Korean American leaders look back on the 1992 LA Riots to create new priorities In Los Angeles, Korean American leaders have been marking 30 years since riots tore apart the city following the beating of Rodney King. Korean-run businesses were disproportionately destroyed.

Korean American leaders look back on the 1992 LA Riots to create new priorities

Korean American leaders look back on the 1992 LA Riots to create new priorities

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In Los Angeles, Korean American leaders have been marking 30 years since riots tore apart the city following the beating of Rodney King. Korean-run businesses were disproportionately destroyed.

A MARTINEZ, HOST:

Here in Los Angeles, Korean American leaders are marking 30 years since the Los Angeles race riots. Korean-run businesses were disproportionately affected during the six days of civil unrest. Josie Huang from member station KPCC reports.

(SOUNDBITE OF MUSIC)

UNIDENTIFIED MUSICIAN: Let's go. Let's go. Hey, hey.

JOSIE HUANG, BYLINE: If you passed through Koreatown on Friday night, you'd think, outdoor rap concert. Except it was an event to remember some of LA's darkest days.

CONNIE CHUNG JOE: The reason we have musicians who are going to attract a younger crowd is because we wanted to do some education and awareness building.

HUANG: One of the organizers, Connie Chung Joe, is with the group Asian Americans Advancing Justice. She was 14 when a nearly all white jury in 1992 acquitted the LAPD officers who had beaten Black motorist Rodney King.

JOE: As I was taking the bus home, there were fires everywhere. And some uncles that I found out later on had also grabbed guns, went to the top of their stores in order to protect it.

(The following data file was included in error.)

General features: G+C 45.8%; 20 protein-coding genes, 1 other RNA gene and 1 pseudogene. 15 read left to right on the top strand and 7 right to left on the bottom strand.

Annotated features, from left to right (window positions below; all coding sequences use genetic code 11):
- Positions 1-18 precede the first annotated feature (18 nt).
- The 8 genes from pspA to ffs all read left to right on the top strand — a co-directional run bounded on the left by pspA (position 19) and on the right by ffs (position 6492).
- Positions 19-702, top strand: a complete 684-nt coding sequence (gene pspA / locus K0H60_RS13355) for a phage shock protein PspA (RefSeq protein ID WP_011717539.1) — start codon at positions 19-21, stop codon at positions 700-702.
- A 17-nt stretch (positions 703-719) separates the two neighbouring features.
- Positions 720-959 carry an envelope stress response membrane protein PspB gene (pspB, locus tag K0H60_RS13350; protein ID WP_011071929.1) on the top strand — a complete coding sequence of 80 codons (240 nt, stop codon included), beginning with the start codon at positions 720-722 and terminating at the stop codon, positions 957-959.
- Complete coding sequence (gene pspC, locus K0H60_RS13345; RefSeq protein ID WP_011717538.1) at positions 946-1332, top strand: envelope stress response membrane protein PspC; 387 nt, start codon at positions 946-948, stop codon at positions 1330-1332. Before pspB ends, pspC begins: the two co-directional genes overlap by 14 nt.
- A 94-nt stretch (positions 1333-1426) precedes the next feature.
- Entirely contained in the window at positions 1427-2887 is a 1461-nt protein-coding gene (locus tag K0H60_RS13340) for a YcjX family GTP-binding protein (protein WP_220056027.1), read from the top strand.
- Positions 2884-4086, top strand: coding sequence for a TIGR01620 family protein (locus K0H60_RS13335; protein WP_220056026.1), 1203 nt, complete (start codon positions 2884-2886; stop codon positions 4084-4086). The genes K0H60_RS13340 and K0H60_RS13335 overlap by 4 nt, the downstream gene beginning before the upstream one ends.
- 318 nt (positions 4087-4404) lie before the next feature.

HUANG: Racial tensions in LA had been mounting before that day. The same month King was beaten, a Korean American shopkeeper in South LA named Soon Ja Du had accused 15-year-old Black girl Latasha Harlins of theft and fatally shot her in the back of the head. Du was sentenced to probation but did not serve time. Connie Chung Joe says it's a history many younger Korean Americans are missing.

JOE: They don't know who Latasha Harlins is. They don't know what happened between the Korean and Black communities. They don't know about 40 to 50% of the property damage during the LA uprising being to Korean businesses.

HUANG: For today's Korean American leaders, the events of '92 established new priorities like creating greater unity, says New Jersey Congressman Andy Kim.

ANDY KIM: What happened wasn't just about Korean Americans in LA. It affected all of us around the country.

HUANG: He was in LA to show solidarity at the event, which was co-planned with Black organizations.

KIM: You got to be a friend before you need a friend, you know, this idea that you got to build those relationships and not just call upon people when you need help.

HUANG: Also at the concert was Breanna Pak (ph). She's 27 and grew up knowing little about the unrest until college. Her views are informed more by recent social movements like Black Lives Matter.

BREANNA PAK: I think it's just important to remember, like, everyone's a person. So you have to kind of, like, treat everyone with the same respect.

HUANG: Pak was here because she liked the artists. She was joined by hundreds who, like her, weren't even alive in '92. Together, they observed the past while moving to a beat.

For NPR News, I'm Josie Huang in Los Angeles.

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